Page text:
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Method of Handling Quotations in Japanese Text-to-Speech

IP.com Disclosure Number: IPCOM000105257D
Original Publication Date: 1993-Jul-01
Included in the Prior Art Database: 2005-Mar-19
Document File: 4 page(s) / 100K

Publishing Venue

IBM

Related People

Suzuki, K: AUTHOR

Abstract

This article describes a method of handling quotations in text analysis for Japanese text-to-speech conversion.

This text was extracted from an ASCII text file.
This is the abbreviated version, containing approximately 52% of the total text.

Method of Handling Quotations in Japanese Text-to-Speech

      This article describes a method of handling quotations in text
analysis for Japanese text-to-speech conversion.

Background - Quotation marks are used in text to indicate the
position of conversational utterances or to emphasize the meanings of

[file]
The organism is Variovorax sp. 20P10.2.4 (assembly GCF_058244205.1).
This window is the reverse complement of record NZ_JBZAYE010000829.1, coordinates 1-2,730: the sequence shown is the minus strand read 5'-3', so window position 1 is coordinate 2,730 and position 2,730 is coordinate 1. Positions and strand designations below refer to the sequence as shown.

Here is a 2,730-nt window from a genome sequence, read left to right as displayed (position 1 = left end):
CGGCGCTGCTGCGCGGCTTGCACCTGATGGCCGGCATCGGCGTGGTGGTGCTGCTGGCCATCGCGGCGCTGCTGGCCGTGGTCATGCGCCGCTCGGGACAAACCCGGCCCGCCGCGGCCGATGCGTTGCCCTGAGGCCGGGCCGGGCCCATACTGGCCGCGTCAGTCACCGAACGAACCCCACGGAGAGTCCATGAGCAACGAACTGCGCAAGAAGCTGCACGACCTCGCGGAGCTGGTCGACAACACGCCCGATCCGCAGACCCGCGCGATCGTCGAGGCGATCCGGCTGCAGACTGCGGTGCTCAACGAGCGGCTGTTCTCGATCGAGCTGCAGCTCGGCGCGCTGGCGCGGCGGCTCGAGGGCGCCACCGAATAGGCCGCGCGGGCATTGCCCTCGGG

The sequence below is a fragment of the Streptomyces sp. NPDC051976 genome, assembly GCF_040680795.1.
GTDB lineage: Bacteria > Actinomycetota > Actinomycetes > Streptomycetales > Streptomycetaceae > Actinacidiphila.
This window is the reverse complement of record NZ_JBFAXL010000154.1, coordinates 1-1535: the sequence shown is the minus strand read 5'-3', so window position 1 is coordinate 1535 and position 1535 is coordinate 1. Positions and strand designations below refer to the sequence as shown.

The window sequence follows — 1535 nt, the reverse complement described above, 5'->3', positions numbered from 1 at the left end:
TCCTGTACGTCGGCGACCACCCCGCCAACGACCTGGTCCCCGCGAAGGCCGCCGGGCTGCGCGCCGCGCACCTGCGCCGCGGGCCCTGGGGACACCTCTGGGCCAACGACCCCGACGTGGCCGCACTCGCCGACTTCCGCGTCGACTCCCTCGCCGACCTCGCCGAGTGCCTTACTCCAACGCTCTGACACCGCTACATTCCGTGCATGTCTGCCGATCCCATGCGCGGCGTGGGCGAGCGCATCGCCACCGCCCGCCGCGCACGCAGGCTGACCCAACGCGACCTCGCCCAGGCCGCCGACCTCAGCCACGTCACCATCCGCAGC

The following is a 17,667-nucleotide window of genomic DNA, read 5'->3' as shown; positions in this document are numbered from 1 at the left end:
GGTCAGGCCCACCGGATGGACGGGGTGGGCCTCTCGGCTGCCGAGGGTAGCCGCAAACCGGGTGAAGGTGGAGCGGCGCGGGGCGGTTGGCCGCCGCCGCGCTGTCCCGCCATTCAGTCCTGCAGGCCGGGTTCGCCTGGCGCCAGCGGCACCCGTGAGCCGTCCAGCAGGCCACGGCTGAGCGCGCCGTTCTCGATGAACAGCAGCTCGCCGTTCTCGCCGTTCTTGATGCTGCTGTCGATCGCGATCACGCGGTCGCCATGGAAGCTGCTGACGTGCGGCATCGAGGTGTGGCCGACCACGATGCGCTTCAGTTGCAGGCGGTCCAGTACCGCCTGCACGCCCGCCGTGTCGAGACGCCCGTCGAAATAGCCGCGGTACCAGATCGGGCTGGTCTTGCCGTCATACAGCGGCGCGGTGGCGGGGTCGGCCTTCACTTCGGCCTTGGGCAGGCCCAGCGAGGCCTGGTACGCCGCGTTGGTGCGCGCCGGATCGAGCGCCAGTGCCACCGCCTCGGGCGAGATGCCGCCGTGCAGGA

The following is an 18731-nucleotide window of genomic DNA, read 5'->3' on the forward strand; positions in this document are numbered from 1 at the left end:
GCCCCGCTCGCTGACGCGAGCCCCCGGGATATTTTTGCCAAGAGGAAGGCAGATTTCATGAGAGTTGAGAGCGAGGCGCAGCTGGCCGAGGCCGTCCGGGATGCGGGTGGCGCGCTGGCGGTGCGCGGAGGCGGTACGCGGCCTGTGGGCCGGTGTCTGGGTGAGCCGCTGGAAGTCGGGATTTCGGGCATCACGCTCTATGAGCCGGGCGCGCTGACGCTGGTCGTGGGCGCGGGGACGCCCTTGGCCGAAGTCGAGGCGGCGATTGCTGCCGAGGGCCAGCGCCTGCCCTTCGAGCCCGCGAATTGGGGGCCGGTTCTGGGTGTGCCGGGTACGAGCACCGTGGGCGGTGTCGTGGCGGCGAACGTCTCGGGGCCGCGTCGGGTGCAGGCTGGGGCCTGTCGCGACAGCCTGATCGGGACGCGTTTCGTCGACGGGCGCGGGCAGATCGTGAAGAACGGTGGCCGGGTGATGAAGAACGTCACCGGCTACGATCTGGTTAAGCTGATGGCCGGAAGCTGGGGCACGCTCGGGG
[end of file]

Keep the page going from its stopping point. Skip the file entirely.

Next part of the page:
phrases.  In previous Japanese text-to-speech systems, they have
often been ignored in text analysis, in order to simplify the
processing.  Strictly speaking, however, the effect of quotation
marks on speech prosody cannot be neglected if the aim is to generate
highly natural and understandable synthetic speech.  Fig. 1 shows an
example of the effect of quotation marks on speech prosody.  The
first sentence, without quotation marks, includes two major accents,
two minor accents, and one pause.  On the other hand, the second
sentence, with quotation marks, includes three major accents, one
minor accent, and two pauses.  The difference in prosody  is
important in helping listeners to understand the nuances of
quotations.  In order to reflect this difference in synthetic speech,
we propose here a method of handling quotation marks in text analysis
for Japanese text-to-speech conversion.  Proposed method - The
disclosed procedure for handling quotation marks in text analysis is
as follows:

1.  Text decomposition - The analysis of a quotation starts after a
closing quotation mark.  Often, a closing quotation mark divides a
phrase into two shorter phrases.  The phrase after the closing
quotation mark has no content word ("jiritsugo") and consists solely
of function words.  To derive function words in this phrase, the
closing the end-quotation mark is regarded as a con...